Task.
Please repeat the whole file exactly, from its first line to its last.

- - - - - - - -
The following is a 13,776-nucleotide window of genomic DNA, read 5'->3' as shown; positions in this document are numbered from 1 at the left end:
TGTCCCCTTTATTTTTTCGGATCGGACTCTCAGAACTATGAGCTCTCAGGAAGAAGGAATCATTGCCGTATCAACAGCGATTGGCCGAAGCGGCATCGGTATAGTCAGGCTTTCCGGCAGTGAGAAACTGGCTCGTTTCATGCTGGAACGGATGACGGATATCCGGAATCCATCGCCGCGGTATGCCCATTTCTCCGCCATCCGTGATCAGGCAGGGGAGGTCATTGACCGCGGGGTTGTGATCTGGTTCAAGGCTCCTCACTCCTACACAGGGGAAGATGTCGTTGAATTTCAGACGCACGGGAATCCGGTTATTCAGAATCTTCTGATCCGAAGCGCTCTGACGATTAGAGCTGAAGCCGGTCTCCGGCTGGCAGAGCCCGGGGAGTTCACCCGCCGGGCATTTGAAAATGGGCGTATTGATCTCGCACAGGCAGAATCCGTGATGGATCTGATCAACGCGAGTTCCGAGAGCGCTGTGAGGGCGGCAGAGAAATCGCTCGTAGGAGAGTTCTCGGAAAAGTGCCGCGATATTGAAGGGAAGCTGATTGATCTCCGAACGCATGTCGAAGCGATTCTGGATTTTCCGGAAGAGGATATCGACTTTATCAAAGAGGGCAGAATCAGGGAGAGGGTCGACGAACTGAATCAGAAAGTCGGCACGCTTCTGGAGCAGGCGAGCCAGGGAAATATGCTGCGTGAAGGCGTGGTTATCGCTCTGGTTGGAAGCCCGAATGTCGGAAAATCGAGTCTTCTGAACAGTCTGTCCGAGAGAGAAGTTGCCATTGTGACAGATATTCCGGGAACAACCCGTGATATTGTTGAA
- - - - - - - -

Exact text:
The following is a 13,776-nucleotide window of genomic DNA, read 5'->3' as shown; positions in this document are numbered from 1 at the left end:
TGTCCCCTTTATTTTTTCGGATCGGACTCTCAGAACTATGAGCTCTCAGGAAGAAGGAATCATTGCCGTATCAACAGCGATTGGCCGAAGCGGCATCGGTATAGTCAGGCTTTCCGGCAGTGAGAAACTGGCTCGTTTCATGCTGGAACGGATGACGGATATCCGGAATCCATCGCCGCGGTATGCCCATTTCTCCGCCATCCGTGATCAGGCAGGGGAGGTCATTGACCGCGGGGTTGTGATCTGGTTCAAGGCTCCTCACTCCTACACAGGGGAAGATGTCGTTGAATTTCAGACGCACGGGAATCCGGTTATTCAGAATCTTCTGATCCGAAGCGCTCTGACGATTAGAGCTGAAGCCGGTCTCCGGCTGGCAGAGCCCGGGGAGTTCACCCGCCGGGCATTTGAAAATGGGCGTATTGATCTCGCACAGGCAGAATCCGTGATGGATCTGATCAACGCGAGTTCCGAGAGCGCTGTGAGGGCGGCAGAGAAATCGCTCGTAGGAGAGTTCTCGGAAAAGTGCCGCGATATTGAAGGGAAGCTGATTGATCTCCGAACGCATGTCGAAGCGATTCTGGATTTTCCGGAAGAGGATATCGACTTTATCAAAGAGGGCAGAATCAGGGAGAGGGTCGACGAACTGAATCAGAAAGTCGGCACGCTTCTGGAGCAGGCGAGCCAGGGAAATATGCTGCGTGAAGGCGTGGTTATCGCTCTGGTTGGAAGCCCGAATGTCGGAAAATCGAGTCTTCTGAACAGTCTGTCCGAGAGAGAAGTTGCCATTGTGACAGATATTCCGGGAACAACCCGTGATATTGTTGAA